Put On Your Red Shoes

My mantra for 2016.

If this post was a car, imagine that I started it up, and while I left it to do its engine-warming thing, someone hijacked it and drove it clear out of town.  The hijacker was Life … or really, her necessary-evil brother, Mortality.

Last week was rough, and not just for me.   The world lost two icons, David Bowie and Alan Rickman, and I lost a dear friend.  Almost lost my dog, too–no joke–but Alistair Rocket Dog is one very lucky pooch.

Everything that lives dies.  We all face it.  Parents, lovers, friends, children, strangers, pets.  The deserving and undeserving.  The old and the young and those in between.  We who are left behind–and everyone has someone who is left behind–struggle with survivor’s guilt, tangled in the darkness pouring through the gaping wound in our lives.  We combat the darkness with only stardust and memories.  Fragile, intangible things.

But this is the truth I hold to: We all get one life, whether it’s brief as a flickering candle or as long as a century.  We don’t get to know in advance what our allotment will be, but we all get a portion of feeling air in our lungs, and hearing the susurration of blood through our veins.  Sometimes life sucks.  But we get one, and if we’re lucky enough to make it to some semblance of adulthood, we get a say in how ours goes.

We have choice.  Sometimes it’s not much of one, but it is choice.  And this is the question of all our lives: What do you choose?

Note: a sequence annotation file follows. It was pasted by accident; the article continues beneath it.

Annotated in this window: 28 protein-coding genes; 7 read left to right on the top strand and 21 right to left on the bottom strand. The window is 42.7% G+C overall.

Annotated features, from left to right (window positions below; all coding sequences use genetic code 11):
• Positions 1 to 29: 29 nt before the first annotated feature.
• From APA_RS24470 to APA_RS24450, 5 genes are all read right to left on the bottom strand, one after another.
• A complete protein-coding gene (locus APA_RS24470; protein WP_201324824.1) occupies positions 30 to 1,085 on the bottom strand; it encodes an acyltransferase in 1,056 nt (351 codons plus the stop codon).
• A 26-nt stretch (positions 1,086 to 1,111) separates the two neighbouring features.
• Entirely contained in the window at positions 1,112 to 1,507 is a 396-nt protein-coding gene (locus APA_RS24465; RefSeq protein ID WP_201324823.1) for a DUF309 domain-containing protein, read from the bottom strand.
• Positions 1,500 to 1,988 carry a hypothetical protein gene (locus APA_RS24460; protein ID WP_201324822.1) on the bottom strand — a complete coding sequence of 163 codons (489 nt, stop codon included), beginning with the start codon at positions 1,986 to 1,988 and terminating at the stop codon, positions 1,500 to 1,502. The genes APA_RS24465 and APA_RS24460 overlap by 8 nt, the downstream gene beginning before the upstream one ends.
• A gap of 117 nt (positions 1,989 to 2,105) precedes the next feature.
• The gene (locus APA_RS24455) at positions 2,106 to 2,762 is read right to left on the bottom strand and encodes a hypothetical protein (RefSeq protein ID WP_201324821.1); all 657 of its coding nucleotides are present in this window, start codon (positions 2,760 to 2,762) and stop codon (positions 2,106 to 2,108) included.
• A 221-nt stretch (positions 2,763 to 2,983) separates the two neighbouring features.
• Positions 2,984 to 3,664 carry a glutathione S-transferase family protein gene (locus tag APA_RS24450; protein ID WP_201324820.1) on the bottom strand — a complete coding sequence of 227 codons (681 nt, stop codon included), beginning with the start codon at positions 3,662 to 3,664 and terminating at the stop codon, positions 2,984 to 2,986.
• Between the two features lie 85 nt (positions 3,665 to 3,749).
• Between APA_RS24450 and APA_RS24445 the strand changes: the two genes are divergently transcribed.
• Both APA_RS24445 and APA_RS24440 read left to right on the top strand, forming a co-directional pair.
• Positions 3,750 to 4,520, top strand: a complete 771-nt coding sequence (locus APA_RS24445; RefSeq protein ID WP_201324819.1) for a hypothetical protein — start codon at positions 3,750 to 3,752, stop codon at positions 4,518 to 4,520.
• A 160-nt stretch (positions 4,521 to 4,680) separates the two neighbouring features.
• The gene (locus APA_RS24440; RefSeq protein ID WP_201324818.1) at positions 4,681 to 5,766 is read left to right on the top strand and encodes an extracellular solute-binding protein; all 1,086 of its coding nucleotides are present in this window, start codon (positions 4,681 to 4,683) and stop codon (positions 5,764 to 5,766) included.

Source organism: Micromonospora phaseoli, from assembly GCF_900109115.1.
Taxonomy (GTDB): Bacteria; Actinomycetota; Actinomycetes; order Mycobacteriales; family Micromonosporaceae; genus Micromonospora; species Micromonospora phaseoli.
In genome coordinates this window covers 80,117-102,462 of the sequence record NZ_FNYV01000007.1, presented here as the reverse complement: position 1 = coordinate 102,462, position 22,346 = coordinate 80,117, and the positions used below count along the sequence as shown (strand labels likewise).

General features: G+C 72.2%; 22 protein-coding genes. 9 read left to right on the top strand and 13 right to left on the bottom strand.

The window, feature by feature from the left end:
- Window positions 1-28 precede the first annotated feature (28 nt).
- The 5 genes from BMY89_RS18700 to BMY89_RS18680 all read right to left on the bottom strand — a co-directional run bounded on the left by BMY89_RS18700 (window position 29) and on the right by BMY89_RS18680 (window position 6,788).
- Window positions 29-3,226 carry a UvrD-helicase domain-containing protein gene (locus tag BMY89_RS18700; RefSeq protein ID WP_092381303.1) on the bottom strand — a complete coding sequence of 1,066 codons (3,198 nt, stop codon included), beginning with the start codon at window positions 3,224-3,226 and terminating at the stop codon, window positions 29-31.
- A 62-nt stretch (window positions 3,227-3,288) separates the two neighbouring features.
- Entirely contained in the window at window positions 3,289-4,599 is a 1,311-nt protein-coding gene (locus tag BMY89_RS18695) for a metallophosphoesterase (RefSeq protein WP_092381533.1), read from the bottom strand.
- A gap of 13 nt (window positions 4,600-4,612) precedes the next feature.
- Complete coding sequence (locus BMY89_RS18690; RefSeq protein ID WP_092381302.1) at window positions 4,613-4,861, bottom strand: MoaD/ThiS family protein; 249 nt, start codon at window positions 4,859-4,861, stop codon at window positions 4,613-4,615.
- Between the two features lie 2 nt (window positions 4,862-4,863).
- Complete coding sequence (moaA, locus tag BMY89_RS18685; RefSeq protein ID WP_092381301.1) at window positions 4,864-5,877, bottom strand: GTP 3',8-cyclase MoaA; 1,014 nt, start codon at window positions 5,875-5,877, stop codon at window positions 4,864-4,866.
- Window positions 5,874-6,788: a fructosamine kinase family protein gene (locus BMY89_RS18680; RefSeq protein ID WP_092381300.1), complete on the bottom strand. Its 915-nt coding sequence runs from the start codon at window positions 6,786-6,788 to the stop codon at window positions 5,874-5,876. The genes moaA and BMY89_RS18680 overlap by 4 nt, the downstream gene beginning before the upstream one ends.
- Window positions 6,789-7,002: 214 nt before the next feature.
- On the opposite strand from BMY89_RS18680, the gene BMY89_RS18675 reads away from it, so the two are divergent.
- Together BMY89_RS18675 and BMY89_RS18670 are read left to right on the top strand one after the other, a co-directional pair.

To quote part of my favorite poem, “The Summer Day” by the sublime Mary Oliver:


Doesn’t everything die at last, and too soon?

Tell me, what is it you plan to do

with your one wild and precious life?


Read the full poem.  Go ahead.  I’ll be here.

I think of Bowie and Rickman and my friend.  Their day-to-days were very different, and yet all were full of creativity and courage.  Despite whatever fears crowded their minds, whatever limitations were placed on them by others, they stepped into who they were from minute-to-minute and year-to-year.  They did what they loved, and surrounded themselves with the people and work which gave them joy.  Then they shared that joy with the rest of the world.  What a fantastic legacy!

I hope that’s what we do–step into our joy, and share that joy with others.  We only get a brief time on this amazing ball of rock in this splendid galaxy, and there’s only one of each of us.  Whether you’re a butcher or baker or candlestick maker, you’re the only you that will ever be in the entire history of the universe.  Live your life as richly as you can, with all the love and pain and wonder as you can hold.

I know it’s easier said than done.  I do, I know.  But when my life is over, I don’t want to sigh and regret and think, “I could have, but I was too afraid.”  I don’t want to have merely existed, trapped in the shell that fear wrought.

Fear lies.  It tells us we can’t.  It tells us we shouldn’t.  It feeds us reasons to not.


Fear is a liar

It really truly is.


We don’t have time to “not”.  Don’t let fear win.

Shine on, my lovely, glorious friends.  Be brave with yourself, be bold. Remember that everything starts small.  Take one step, then take another.  Shine your unique, weird and wonderful light, and I’ll do my best to shine mine.  I hope together we light up the sky for whatever time is given us.

My small step is to write every day, regardless of depression or mood or subject.  What’s your small step?  What will you do with your one wild and precious life?

Put on your red shoes.  Let’s dance.

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